Speaking of "a while," that happens to be the subject of today's post.
A While vs. Awhile
A While is a noun. It's a period of time.
Awhile is an adverb, and it means "for a while."
There are a couple of ways to test which one we need.
You can replace "awhile/a while" with an adverb and see if it works. If it works, you need the adverb, "awhile." If it doesn't work, you need the noun, "a while."
1. Lie down awhile.
This is correct. We could use another adverb here. We could say: "Lie down quietly." And it makes sense, so we know we need to use the adverb awhile.
2. I'm going out for a while.
This is correct. We could not use an adverb here. We couldn't say "I'm going out for a quietly."
Remember: An adverb (words like awhile, quietly, happily, peacefully) can never be the object of a preposition (words like with, for, on, under). So you can never, ever say "for awhile." If you have the word for in there, you have to use the noun: for a while.
This is another way to figure out whether to use "a while" or "awhile."
"Awhile" already has "for" in its meaning. You can try to put "for a while" in a sentence. If you can use "for a while" then you can use the word "awhile." If it doesn't make sense, you need "a while."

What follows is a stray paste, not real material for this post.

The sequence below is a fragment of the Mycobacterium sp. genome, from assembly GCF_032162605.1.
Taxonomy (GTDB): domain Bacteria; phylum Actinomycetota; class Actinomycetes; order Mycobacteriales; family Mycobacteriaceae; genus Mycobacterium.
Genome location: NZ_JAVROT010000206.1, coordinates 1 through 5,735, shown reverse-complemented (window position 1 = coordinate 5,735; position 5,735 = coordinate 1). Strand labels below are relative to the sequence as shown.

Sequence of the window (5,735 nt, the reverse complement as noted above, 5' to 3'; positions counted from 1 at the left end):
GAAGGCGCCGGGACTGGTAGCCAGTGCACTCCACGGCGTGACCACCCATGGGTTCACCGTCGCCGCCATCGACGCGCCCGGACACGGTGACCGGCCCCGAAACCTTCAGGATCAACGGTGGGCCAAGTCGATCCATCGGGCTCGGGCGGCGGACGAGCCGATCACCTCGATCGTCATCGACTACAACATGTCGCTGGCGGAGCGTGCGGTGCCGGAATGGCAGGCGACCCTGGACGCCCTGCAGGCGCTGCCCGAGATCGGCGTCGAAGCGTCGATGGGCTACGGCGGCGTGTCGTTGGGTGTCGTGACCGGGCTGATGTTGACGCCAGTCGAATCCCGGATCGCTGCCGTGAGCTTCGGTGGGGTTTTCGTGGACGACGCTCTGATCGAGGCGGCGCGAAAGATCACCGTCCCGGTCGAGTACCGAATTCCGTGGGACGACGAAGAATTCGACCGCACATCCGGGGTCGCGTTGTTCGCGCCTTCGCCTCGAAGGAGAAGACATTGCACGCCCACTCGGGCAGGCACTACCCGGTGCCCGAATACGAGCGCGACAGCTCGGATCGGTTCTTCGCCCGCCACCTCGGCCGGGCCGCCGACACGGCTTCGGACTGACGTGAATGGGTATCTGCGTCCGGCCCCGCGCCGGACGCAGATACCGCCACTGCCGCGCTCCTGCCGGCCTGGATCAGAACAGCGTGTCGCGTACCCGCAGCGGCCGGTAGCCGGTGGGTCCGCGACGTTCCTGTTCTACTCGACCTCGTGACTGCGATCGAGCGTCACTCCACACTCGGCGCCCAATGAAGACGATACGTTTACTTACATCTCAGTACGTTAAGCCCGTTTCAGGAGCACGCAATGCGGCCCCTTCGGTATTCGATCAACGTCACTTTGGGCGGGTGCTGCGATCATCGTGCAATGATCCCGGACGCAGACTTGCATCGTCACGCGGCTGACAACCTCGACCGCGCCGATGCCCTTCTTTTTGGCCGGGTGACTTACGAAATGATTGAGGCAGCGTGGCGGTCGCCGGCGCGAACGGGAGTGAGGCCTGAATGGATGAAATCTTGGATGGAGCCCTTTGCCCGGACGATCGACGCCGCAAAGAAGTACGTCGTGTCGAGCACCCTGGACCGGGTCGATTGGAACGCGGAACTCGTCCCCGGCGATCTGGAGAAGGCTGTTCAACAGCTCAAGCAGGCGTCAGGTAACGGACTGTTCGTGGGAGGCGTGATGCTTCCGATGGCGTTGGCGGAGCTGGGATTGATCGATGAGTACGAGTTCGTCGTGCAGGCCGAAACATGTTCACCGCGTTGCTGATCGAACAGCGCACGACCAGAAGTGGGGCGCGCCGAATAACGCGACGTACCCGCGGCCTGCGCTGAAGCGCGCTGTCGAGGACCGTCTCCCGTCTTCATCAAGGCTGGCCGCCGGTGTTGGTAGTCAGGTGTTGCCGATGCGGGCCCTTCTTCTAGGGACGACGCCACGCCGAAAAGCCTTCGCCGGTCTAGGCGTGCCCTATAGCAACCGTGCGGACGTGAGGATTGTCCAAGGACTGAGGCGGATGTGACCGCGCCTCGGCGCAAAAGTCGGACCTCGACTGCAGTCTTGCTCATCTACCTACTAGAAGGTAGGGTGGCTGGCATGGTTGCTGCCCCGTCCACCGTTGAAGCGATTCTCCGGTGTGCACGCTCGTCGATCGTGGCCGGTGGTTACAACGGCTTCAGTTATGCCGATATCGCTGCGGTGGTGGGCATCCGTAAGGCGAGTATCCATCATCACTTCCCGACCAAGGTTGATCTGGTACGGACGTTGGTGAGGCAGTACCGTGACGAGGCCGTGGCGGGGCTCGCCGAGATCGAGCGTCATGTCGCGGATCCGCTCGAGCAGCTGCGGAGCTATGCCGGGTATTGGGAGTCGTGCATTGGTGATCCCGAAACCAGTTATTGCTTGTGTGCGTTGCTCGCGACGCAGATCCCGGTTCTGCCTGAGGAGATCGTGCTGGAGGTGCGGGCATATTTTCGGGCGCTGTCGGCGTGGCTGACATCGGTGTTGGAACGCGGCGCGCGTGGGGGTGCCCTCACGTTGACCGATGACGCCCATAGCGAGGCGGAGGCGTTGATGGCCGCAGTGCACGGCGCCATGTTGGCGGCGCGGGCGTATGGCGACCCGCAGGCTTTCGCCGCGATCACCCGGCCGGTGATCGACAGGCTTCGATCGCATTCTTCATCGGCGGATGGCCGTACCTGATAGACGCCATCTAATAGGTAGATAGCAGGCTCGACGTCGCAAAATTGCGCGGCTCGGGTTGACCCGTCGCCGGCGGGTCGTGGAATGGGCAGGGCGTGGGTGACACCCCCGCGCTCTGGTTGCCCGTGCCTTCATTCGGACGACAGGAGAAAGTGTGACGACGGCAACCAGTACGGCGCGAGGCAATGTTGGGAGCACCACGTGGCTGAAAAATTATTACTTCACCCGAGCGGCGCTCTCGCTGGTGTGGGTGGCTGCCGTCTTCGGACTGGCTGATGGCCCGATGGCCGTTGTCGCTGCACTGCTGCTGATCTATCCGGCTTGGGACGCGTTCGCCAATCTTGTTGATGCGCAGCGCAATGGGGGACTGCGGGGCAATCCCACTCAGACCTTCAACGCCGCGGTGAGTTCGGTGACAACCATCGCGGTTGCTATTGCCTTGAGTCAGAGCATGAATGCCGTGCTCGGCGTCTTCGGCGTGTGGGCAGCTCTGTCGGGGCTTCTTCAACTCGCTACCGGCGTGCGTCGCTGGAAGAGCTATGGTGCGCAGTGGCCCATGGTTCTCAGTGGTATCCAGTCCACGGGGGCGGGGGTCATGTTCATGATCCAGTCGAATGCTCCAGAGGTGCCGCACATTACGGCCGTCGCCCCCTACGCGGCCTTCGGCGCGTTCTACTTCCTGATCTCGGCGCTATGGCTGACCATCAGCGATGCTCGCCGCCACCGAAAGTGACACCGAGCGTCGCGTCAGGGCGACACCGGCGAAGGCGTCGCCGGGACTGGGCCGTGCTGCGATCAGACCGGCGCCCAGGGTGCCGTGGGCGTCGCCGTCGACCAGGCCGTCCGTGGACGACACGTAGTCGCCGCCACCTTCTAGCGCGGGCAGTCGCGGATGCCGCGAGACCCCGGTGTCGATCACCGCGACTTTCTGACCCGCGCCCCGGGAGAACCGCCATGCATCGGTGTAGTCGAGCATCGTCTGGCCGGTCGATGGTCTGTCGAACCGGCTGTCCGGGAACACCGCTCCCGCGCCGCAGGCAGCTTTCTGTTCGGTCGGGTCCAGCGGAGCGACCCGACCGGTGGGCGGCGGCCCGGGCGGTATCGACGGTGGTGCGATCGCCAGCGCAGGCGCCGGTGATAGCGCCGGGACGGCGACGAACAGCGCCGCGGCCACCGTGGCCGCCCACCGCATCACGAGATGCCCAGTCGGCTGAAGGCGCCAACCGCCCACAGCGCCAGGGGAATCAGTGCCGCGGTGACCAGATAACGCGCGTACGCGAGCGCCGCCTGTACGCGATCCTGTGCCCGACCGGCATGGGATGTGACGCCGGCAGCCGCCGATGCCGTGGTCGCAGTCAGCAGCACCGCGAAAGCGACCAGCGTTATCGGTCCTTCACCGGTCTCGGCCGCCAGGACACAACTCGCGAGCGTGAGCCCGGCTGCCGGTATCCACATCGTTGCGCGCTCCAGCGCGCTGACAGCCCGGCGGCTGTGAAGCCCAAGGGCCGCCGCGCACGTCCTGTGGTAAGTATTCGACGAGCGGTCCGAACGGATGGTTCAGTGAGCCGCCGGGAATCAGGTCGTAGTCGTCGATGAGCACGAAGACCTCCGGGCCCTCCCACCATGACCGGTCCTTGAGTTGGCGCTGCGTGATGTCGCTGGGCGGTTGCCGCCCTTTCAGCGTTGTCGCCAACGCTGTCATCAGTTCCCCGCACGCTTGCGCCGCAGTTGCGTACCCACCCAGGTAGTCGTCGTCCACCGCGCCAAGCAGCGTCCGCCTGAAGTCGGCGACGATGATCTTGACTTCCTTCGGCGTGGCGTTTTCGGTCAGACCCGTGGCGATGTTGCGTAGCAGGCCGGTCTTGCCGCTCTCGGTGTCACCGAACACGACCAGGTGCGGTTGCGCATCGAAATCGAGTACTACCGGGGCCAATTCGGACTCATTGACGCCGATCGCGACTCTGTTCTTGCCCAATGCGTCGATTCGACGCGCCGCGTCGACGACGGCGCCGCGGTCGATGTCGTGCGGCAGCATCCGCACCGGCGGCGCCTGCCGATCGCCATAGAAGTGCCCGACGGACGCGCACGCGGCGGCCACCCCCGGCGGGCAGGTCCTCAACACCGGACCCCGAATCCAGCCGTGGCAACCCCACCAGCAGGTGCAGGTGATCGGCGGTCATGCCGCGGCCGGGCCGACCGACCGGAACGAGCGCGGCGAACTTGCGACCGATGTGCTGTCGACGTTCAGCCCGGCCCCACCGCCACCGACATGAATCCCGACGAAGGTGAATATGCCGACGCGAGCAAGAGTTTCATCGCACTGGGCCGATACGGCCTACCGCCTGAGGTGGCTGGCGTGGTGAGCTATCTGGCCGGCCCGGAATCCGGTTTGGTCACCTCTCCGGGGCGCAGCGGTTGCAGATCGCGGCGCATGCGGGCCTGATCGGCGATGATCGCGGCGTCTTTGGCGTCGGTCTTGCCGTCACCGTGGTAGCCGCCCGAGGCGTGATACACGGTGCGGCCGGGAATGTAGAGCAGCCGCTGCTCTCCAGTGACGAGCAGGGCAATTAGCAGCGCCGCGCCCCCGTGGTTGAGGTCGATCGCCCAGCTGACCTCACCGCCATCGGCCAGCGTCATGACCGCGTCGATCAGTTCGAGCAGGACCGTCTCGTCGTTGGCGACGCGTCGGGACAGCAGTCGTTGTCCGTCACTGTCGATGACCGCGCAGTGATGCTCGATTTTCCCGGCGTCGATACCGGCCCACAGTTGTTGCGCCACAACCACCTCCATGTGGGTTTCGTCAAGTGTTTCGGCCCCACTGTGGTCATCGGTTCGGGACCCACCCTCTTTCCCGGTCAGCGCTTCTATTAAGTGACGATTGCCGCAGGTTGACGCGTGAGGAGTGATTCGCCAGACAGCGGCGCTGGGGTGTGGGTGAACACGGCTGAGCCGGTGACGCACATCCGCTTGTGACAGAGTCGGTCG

1. I'll be awhile.
This is incorrect, because if we say "I'll be for a while" it doesn't make sense. You need the noun: I'll be a while. (This is also where we could substitute another adverb and see that it would not make sense: "I'll be happily.")
2. I'll be over there awhile.
This is correct, because if we say "I'll be over there for a while" it makes sense. (This is also where we could substitute another adverb and see that it would make sense: "I'll be over there happily.") This means we could also reword the sentence to use the noun if we wanted to: I'll be over there for a while.
Any questions? Thoughts? Have I completely confused you?